Friends Wild, Reiter take divergent paths to Sochi
KRASNAYA POLYANA, Russia (AP) — Vic Wild saw the path good friend Justin Reiter was forced to take to keep his alpine snowboarding career and decided it wasn’t for him.
Hemmed in by a lack of funding from the U.S. Ski & Snowboard Association (USSA), Reiter found himself courting sponsors and even living out of his truck to make ends meet. That wasn’t going to work for Wild.
“I’m a lot different than Justin,” Wild said. “He’s incredibly good at getting what he needs. If he needs to self-promote, he can. People really like Justin. He’s a great person to talk to. I don’t have that ability so I knew that for me there was no way I was going to get the funds I needed to snowboard.”
Wild discovered that support — not to mention a wife — in Russia. He married Alena Zavarzina in 2011 and was welcomed by a growing Russian snowboard team with open arms. The union led to gold earlier this week when the 27-year-old from White Salmon, Wash., won parallel giant slalom moments after his wife captured bronze in the same event.
The couple will try to add to their haul on Saturday when parallel slalom — a shorter, tighter course than PGS — makes its Olympic debut.
It will also be a chance for Wild and Zavarzina to add to their storybook haul and give Reiter one last chance to find the kind of success that could help his program find some momentum in a country where the snowboarding stars are the ones who flip and twist through the air, not the ones who zip down the hill in the sport’s answer to alpine skiing.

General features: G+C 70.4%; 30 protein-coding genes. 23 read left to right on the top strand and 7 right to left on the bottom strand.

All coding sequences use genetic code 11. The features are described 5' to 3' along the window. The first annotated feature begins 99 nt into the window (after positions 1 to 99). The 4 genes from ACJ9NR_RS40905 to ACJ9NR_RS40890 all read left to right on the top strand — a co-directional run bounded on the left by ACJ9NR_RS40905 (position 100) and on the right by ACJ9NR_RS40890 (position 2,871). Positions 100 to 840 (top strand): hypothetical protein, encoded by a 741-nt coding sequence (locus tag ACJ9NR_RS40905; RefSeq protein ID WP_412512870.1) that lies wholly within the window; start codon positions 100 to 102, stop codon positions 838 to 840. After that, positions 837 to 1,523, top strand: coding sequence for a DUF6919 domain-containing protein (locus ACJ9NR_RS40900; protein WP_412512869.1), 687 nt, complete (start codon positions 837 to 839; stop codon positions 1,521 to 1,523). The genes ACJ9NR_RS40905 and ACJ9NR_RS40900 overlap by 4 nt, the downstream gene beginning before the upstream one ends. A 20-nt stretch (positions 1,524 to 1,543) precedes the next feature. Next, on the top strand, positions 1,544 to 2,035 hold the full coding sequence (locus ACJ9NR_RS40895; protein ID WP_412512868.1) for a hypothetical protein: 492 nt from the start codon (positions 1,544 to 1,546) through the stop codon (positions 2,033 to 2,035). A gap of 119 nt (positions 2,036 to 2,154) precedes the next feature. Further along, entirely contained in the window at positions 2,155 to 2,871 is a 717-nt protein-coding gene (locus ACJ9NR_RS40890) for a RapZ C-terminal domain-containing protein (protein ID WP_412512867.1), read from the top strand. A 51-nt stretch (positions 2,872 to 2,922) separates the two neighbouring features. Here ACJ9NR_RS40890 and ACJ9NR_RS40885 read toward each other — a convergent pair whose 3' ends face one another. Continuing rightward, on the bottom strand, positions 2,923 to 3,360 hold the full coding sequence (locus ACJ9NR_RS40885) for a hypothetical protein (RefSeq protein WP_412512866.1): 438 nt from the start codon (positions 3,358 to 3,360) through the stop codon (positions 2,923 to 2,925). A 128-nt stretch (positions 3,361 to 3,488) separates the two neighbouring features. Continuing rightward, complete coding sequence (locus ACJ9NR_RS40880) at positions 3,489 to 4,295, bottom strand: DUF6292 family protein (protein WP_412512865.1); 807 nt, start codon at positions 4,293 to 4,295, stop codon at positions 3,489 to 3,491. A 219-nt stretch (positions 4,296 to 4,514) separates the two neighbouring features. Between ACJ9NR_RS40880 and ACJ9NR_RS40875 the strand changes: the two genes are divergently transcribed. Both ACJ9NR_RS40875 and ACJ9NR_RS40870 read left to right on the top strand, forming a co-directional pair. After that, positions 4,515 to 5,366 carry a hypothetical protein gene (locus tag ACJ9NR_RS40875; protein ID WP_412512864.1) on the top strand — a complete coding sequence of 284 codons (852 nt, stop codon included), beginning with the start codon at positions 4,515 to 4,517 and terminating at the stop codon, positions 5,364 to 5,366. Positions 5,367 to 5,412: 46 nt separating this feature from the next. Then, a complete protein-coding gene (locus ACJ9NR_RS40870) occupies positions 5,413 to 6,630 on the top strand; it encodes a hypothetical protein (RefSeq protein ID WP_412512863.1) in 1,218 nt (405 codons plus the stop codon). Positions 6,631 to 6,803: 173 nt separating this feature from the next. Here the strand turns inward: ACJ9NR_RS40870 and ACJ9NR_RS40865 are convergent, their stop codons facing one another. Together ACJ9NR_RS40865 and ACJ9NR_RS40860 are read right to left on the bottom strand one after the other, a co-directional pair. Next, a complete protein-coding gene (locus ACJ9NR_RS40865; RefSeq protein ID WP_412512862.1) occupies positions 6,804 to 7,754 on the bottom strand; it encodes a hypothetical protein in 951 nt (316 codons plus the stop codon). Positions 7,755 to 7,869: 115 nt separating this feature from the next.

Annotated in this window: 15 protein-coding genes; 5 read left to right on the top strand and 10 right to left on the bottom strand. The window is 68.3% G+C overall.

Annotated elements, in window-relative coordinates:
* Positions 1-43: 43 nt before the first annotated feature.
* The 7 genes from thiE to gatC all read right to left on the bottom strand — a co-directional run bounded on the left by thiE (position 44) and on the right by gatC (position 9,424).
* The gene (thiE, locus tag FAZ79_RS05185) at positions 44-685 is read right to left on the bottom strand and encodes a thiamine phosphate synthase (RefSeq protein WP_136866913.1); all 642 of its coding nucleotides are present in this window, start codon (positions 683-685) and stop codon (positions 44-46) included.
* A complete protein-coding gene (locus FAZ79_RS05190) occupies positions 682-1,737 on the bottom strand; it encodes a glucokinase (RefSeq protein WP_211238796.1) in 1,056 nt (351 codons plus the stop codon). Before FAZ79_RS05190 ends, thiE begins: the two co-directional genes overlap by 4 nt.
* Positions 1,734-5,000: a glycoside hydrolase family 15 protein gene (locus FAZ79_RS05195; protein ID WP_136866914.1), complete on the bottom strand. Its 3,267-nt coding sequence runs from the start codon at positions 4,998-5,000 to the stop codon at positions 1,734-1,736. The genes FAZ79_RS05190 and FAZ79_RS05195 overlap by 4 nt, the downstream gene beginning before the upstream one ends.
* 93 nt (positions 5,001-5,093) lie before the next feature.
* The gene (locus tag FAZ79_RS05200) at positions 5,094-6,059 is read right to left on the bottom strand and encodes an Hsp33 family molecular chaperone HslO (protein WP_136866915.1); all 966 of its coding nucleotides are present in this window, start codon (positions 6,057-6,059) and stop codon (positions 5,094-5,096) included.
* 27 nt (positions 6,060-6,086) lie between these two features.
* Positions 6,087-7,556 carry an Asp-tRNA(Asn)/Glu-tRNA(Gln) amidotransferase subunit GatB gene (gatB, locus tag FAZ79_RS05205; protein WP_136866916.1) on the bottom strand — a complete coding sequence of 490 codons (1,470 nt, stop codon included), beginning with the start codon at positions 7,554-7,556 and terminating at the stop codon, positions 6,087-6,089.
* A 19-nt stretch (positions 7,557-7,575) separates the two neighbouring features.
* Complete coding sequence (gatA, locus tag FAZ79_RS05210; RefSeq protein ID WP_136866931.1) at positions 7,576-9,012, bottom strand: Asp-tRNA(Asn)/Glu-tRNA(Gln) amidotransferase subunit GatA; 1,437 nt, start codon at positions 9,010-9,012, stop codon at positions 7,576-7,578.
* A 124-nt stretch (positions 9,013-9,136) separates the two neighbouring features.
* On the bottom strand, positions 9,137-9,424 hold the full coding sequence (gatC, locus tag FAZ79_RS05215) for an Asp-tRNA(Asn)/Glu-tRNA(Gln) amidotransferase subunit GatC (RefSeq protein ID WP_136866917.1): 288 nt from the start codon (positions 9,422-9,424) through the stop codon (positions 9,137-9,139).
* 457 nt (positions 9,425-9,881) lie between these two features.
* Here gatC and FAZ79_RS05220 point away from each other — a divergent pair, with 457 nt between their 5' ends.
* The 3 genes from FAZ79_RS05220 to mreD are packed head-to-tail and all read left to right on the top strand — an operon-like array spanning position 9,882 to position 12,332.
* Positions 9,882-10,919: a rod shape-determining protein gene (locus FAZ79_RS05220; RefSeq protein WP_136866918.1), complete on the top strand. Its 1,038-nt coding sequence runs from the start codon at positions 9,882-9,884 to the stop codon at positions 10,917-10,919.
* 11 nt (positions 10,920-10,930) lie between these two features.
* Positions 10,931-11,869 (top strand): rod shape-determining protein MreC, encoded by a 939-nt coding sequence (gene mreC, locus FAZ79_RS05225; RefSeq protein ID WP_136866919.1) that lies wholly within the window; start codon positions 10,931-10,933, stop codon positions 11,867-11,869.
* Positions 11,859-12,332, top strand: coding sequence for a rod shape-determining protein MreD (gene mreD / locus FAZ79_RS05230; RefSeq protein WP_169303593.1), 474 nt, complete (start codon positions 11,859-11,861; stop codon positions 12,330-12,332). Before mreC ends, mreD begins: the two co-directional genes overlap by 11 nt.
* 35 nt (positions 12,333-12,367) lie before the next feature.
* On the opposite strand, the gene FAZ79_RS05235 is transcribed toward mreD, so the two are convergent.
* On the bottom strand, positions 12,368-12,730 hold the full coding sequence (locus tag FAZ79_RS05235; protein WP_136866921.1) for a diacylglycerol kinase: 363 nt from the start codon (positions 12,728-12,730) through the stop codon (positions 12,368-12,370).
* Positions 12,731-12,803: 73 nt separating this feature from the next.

The 33-year-old Reiter considers himself a “stray dog” as the lone American representative in an event with a heavy European influence.
“Yeah I’m part of Team USA but I feel like I’m on my own,” he said.
Wild does not, and Reiter totally gets the unorthodox step Wild took to reach the top.
“He’s one of my best friends,” Reiter said. “The only difference is he has a complete team supporting him as well as a full training program. I’m super proud of him for what he’s done. I couldn’t be prouder of him.”
Doubling up for Wild is a legitimate possibility. He won a parallel slalom event in Austria a month ago and gives his new country a large amount of the credit for helping him deliver on the talent he knew was lurking inside if he could just get himself into the right situation.
Asked if his success serves as a message to the USSA that American alpine snowboarders can reach the podium consistently if more money is pumped into the operation and Wild shrugged his shoulders.
“The USOC does a great job,” Wild said. “The USSA does a great job with what they want to do. Not everyone can be happy all the time. I don’t hold a grudge. I’m here now doing what I want to do.”
Namely, win. If he had stayed in the U.S., Wild figures he would have “a mediocre job doing something mediocre. That’s now who I wanted to be.”
Now he’s an Olympic champion while his friend tries to soldier on wondering how much longer he can keep going.
“It absolutely puts a lot of pressure on me being the sole (USA) athlete here,” Reiter said. “I want to represent the sport really well, I want to do the best that I can and I want to inspire younger riders. It’s tough being the only one out here.”
A medal on Saturday and Reiter may finally find some company.